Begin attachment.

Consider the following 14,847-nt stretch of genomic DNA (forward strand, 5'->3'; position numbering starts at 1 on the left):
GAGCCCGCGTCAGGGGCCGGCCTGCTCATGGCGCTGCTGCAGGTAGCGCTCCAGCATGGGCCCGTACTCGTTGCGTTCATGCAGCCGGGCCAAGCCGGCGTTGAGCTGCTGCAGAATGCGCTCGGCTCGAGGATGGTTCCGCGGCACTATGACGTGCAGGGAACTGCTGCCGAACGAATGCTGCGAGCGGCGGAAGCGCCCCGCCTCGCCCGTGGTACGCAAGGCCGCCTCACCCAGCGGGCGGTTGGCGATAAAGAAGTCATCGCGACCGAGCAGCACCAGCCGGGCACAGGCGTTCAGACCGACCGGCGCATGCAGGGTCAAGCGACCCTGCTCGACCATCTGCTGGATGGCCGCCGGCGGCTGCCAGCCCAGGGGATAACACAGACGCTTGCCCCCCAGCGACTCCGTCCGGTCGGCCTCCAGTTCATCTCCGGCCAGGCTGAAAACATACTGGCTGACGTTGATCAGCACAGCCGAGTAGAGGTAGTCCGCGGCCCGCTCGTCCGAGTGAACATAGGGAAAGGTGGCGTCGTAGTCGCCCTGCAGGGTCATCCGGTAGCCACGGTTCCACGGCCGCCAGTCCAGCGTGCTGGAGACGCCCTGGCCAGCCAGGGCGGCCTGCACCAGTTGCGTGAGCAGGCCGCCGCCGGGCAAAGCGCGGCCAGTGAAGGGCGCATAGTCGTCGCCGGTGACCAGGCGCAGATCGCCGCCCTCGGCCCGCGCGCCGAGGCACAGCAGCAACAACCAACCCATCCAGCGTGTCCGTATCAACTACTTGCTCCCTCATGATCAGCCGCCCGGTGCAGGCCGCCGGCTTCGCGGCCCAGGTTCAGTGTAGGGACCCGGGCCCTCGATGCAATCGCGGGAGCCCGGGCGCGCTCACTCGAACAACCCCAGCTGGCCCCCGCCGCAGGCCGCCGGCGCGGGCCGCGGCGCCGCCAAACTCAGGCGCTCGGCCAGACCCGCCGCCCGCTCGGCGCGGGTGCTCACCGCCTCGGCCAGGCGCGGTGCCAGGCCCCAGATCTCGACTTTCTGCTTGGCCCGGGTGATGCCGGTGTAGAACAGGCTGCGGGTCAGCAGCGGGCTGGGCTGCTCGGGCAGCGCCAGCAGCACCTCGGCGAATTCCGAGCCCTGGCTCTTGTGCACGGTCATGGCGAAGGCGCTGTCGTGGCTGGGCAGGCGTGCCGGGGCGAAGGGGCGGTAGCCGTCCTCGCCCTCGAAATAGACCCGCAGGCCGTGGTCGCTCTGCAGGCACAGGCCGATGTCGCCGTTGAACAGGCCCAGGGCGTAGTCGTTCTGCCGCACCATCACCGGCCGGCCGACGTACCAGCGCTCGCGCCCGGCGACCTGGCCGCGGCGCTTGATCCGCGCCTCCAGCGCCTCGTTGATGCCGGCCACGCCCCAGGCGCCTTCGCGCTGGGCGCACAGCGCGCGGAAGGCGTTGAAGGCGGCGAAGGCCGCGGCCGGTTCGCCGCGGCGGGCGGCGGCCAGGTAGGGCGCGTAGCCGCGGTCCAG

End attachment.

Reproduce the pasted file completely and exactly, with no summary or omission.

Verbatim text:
Consider the following 14,847-nt stretch of genomic DNA (forward strand, 5'->3'; position numbering starts at 1 on the left):
GAGCCCGCGTCAGGGGCCGGCCTGCTCATGGCGCTGCTGCAGGTAGCGCTCCAGCATGGGCCCGTACTCGTTGCGTTCATGCAGCCGGGCCAAGCCGGCGTTGAGCTGCTGCAGAATGCGCTCGGCTCGAGGATGGTTCCGCGGCACTATGACGTGCAGGGAACTGCTGCCGAACGAATGCTGCGAGCGGCGGAAGCGCCCCGCCTCGCCCGTGGTACGCAAGGCCGCCTCACCCAGCGGGCGGTTGGCGATAAAGAAGTCATCGCGACCGAGCAGCACCAGCCGGGCACAGGCGTTCAGACCGACCGGCGCATGCAGGGTCAAGCGACCCTGCTCGACCATCTGCTGGATGGCCGCCGGCGGCTGCCAGCCCAGGGGATAACACAGACGCTTGCCCCCCAGCGACTCCGTCCGGTCGGCCTCCAGTTCATCTCCGGCCAGGCTGAAAACATACTGGCTGACGTTGATCAGCACAGCCGAGTAGAGGTAGTCCGCGGCCCGCTCGTCCGAGTGAACATAGGGAAAGGTGGCGTCGTAGTCGCCCTGCAGGGTCATCCGGTAGCCACGGTTCCACGGCCGCCAGTCCAGCGTGCTGGAGACGCCCTGGCCAGCCAGGGCGGCCTGCACCAGTTGCGTGAGCAGGCCGCCGCCGGGCAAAGCGCGGCCAGTGAAGGGCGCATAGTCGTCGCCGGTGACCAGGCGCAGATCGCCGCCCTCGGCCCGCGCGCCGAGGCACAGCAGCAACAACCAACCCATCCAGCGTGTCCGTATCAACTACTTGCTCCCTCATGATCAGCCGCCCGGTGCAGGCCGCCGGCTTCGCGGCCCAGGTTCAGTGTAGGGACCCGGGCCCTCGATGCAATCGCGGGAGCCCGGGCGCGCTCACTCGAACAACCCCAGCTGGCCCCCGCCGCAGGCCGCCGGCGCGGGCCGCGGCGCCGCCAAACTCAGGCGCTCGGCCAGACCCGCCGCCCGCTCGGCGCGGGTGCTCACCGCCTCGGCCAGGCGCGGTGCCAGGCCCCAGATCTCGACTTTCTGCTTGGCCCGGGTGATGCCGGTGTAGAACAGGCTGCGGGTCAGCAGCGGGCTGGGCTGCTCGGGCAGCGCCAGCAGCACCTCGGCGAATTCCGAGCCCTGGCTCTTGTGCACGGTCATGGCGAAGGCGCTGTCGTGGCTGGGCAGGCGTGCCGGGGCGAAGGGGCGGTAGCCGTCCTCGCCCTCGAAATAGACCCGCAGGCCGTGGTCGCTCTGCAGGCACAGGCCGATGTCGCCGTTGAACAGGCCCAGGGCGTAGTCGTTCTGCCGCACCATCACCGGCCGGCCGACGTACCAGCGCTCGCGCCCGGCGACCTGGCCGCGGCGCTTGATCCGCGCCTCCAGCGCCTCGTTGATGCCGGCCACGCCCCAGGCGCCTTCGCGCTGGGCGCACAGCGCGCGGAAGGCGTTGAAGGCGGCGAAGGCCGCGGCCGGTTCGCCGCGGCGGGCGGCGGCCAGGTAGGGCGCGTAGCCGCGGTCCAG